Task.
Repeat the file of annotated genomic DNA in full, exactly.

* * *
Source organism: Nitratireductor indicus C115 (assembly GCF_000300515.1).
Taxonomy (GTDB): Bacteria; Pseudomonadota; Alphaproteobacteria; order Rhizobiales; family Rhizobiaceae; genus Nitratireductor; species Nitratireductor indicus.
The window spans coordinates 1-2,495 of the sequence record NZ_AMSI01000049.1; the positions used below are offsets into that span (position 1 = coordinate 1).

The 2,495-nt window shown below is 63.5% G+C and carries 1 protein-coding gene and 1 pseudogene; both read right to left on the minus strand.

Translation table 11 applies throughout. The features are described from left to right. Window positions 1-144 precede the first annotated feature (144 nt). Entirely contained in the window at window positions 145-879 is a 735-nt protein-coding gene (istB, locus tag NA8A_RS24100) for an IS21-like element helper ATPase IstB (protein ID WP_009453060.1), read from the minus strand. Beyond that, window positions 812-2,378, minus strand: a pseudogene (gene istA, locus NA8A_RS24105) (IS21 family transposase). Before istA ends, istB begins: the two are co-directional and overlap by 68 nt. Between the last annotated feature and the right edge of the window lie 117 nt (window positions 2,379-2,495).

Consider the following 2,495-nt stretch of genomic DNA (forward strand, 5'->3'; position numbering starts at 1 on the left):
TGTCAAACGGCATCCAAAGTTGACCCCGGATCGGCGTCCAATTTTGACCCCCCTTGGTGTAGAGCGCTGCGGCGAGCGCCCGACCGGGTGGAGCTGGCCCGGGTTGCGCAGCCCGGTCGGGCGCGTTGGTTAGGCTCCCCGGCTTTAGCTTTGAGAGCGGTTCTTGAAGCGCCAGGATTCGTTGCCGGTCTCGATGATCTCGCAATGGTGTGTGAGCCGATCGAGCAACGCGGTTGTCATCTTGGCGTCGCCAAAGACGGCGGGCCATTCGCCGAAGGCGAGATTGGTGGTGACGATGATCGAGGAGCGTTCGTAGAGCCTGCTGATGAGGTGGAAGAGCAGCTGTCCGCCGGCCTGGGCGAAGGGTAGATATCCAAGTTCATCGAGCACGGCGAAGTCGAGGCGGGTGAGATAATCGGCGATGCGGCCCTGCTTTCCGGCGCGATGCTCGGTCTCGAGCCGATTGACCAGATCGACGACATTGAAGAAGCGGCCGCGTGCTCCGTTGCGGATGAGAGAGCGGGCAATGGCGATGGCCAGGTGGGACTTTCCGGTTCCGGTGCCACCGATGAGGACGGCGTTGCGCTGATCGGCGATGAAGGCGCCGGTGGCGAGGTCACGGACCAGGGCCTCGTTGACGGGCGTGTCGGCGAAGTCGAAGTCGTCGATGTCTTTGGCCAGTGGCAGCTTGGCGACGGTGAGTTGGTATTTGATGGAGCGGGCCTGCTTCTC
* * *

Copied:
Source organism: Nitratireductor indicus C115 (assembly GCF_000300515.1).
Taxonomy (GTDB): Bacteria; Pseudomonadota; Alphaproteobacteria; order Rhizobiales; family Rhizobiaceae; genus Nitratireductor; species Nitratireductor indicus.
The window spans coordinates 1-2,495 of the sequence record NZ_AMSI01000049.1; the positions used below are offsets into that span (position 1 = coordinate 1).

The 2,495-nt window shown below is 63.5% G+C and carries 1 protein-coding gene and 1 pseudogene; both read right to left on the minus strand.

Translation table 11 applies throughout. The features are described from left to right. Window positions 1-144 precede the first annotated feature (144 nt). Entirely contained in the window at window positions 145-879 is a 735-nt protein-coding gene (istB, locus tag NA8A_RS24100) for an IS21-like element helper ATPase IstB (protein ID WP_009453060.1), read from the minus strand. Beyond that, window positions 812-2,378, minus strand: a pseudogene (gene istA, locus NA8A_RS24105) (IS21 family transposase). Before istA ends, istB begins: the two are co-directional and overlap by 68 nt. Between the last annotated feature and the right edge of the window lie 117 nt (window positions 2,379-2,495).

Consider the following 2,495-nt stretch of genomic DNA (forward strand, 5'->3'; position numbering starts at 1 on the left):
TGTCAAACGGCATCCAAAGTTGACCCCGGATCGGCGTCCAATTTTGACCCCCCTTGGTGTAGAGCGCTGCGGCGAGCGCCCGACCGGGTGGAGCTGGCCCGGGTTGCGCAGCCCGGTCGGGCGCGTTGGTTAGGCTCCCCGGCTTTAGCTTTGAGAGCGGTTCTTGAAGCGCCAGGATTCGTTGCCGGTCTCGATGATCTCGCAATGGTGTGTGAGCCGATCGAGCAACGCGGTTGTCATCTTGGCGTCGCCAAAGACGGCGGGCCATTCGCCGAAGGCGAGATTGGTGGTGACGATGATCGAGGAGCGTTCGTAGAGCCTGCTGATGAGGTGGAAGAGCAGCTGTCCGCCGGCCTGGGCGAAGGGTAGATATCCAAGTTCATCGAGCACGGCGAAGTCGAGGCGGGTGAGATAATCGGCGATGCGGCCCTGCTTTCCGGCGCGATGCTCGGTCTCGAGCCGATTGACCAGATCGACGACATTGAAGAAGCGGCCGCGTGCTCCGTTGCGGATGAGAGAGCGGGCAATGGCGATGGCCAGGTGGGACTTTCCGGTTCCGGTGCCACCGATGAGGACGGCGTTGCGCTGATCGGCGATGAAGGCGCCGGTGGCGAGGTCACGGACCAGGGCCTCGTTGACGGGCGTGTCGGCGAAGTCGAAGTCGTCGATGTCTTTGGCCAGTGGCAGCTTGGCGACGGTGAGTTGGTATTTGATGGAGCGGGCCTGCTTCTC